One of our appetizers was Shrimp/Lobster Wontons ($17): large pieces of shrimp and lobster pan seared in wonton dough, served with hoisin sauce, miso mustard and watercress. Just as excellent as it looked.

Lobster shrimp wontons

caesar3Our other appetizer was a Caesar salad ($14), made properly with romaine, parmesan, crunchy croutons and a classic garlicky Caesar dressing. Caesar salads are where many restaurants fall down, but not here. This was one of the best Caesar salads we’ve ever been served, with nice thin slices of parmesan cheese to top it off.

 

All right, this IS a steakhouse, and the prices for steaks are pretty high, and the sides are all ala carte. They do this because the meat they buy is so expensive and they don’t stint here. You can order one of 6 “enhancements” for $6 and a butter poached lobster enhancement fore $32. However, if you forget to order bearnaise or whatever, they provide you with a free sweetish sort of gravy that goes very well with your steaks. And the steaks are so good, you really don’t need any of them.

We ordered the 8 oz Petite Filet Mignon ($44) and the USDA Prime 16 oz New York Strip ($56) Both were perfectly done:  juicy, tender and very flavorful. And cooked perfectly medium rare.

We ordered a side of Prime Fries ($13) that came in a basket for the two of us that provided more fries than we could ever eat. But, just as we were starting, we noticed the waitress bringing someone a basket of onion rings. We enquired as they weren’t on the menu and learned they had just added them ($12). We ordered those, too and munched on some from each of the two baskets with our spectacular steaks.

smores sundae

While we didn’t strictly need it, we had to see what their desserts were like. They have six, and of them, we ordered the Smores Sundae for 2: graham cracker, marshmallow, warm brownie, chocolate sauce and vanilla bean gelato. It was every bit as good as it sounds.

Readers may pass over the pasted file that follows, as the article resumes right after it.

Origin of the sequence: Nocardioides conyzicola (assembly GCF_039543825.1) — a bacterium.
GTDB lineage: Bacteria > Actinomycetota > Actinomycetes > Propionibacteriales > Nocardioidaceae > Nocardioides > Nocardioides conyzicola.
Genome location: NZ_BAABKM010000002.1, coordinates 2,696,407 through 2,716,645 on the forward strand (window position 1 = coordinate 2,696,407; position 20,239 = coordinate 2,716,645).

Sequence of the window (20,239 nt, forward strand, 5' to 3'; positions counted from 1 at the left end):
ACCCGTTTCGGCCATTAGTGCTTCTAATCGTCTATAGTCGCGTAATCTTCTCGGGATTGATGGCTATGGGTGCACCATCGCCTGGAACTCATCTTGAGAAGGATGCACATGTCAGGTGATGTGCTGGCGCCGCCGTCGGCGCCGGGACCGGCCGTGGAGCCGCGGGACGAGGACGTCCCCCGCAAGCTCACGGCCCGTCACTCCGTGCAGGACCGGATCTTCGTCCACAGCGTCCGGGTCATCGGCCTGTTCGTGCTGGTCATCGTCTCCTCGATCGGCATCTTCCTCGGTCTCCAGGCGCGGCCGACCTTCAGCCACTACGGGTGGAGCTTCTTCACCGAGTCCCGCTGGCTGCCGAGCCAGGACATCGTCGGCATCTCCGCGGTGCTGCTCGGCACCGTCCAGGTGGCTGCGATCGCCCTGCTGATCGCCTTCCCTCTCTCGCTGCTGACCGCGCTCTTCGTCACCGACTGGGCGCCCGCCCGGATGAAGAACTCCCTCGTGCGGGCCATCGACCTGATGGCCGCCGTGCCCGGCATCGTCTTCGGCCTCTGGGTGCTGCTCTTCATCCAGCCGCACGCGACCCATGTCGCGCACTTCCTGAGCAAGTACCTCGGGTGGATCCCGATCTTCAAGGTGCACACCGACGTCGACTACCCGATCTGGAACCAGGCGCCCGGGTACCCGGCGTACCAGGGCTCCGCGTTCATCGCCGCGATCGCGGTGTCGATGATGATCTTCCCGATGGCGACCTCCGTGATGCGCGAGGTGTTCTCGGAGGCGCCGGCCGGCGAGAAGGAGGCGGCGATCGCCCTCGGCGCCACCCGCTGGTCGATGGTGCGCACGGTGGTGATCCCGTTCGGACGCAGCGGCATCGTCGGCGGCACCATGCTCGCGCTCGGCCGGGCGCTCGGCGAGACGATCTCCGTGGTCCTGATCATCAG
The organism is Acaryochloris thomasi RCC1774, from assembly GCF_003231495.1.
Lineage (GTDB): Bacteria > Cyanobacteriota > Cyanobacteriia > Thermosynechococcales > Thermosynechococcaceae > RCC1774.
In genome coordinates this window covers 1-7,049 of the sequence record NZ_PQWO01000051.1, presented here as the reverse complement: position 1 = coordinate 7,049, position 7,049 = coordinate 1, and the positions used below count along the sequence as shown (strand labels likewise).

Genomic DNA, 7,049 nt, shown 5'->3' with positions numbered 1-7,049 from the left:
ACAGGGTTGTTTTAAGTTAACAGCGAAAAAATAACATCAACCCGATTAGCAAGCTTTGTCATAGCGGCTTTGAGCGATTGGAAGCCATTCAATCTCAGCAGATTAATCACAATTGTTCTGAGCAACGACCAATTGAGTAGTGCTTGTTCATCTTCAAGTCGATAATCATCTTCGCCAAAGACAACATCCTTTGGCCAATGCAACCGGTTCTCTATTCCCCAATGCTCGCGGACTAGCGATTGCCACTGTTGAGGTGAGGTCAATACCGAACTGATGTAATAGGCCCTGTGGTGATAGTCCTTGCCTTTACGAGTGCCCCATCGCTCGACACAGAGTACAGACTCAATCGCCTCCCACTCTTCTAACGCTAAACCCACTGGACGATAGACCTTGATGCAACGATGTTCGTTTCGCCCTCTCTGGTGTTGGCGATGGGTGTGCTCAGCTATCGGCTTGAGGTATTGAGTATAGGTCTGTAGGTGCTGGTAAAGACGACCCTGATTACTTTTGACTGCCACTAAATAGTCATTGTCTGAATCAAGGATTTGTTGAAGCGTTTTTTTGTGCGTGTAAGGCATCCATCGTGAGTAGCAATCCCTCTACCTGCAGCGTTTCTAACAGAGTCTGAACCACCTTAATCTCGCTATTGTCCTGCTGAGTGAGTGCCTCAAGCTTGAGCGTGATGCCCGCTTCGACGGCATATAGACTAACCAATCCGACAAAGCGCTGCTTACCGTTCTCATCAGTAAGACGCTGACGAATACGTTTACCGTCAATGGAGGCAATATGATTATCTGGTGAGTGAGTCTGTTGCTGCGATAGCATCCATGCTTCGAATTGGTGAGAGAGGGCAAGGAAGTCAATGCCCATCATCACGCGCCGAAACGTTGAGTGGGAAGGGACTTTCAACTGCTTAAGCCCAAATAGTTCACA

Our bill with 2 cocktails, 2 glasses of wine, coffee and tea was $267 before tip, but was one of the best meals we’ve had this year. We will definitely go back once in a while.

And in a very nice touch, our waitress gave us her business card so we could request her next time. Ask for Kelsey Tate. And the manager asked us again on the way out how things were and urged us to come back. We will.

diners

 

‘Man of La Mancha’: Half a loaf

‘Man of La Mancha’: Half a loaf

(Top: Philip Hernandez (Cervantes/Don Quixote) and the cast of Man of La Mancha)

The famous 1966 musical “Man of La Mancha” opened on September 25 at the Westport Country Playhouse, and continues through October 14. The musical with book by Dale Wasserman, music by Mitch Leigh and lyrics by Joe Darion won the 1966 Tony for  best musical, as well as best score, best leading actor and best scenic design, beating out Sweet Charity, Mame, On a Clear Day You Can See Forever, and Superman.

The Westport Playhouse production, directed by Mark Lamos, with music direction by Andrew David Sotomayor and scenic design by Wilson Chin, attempts to duplicate that success on a pared down scale, and with limited success.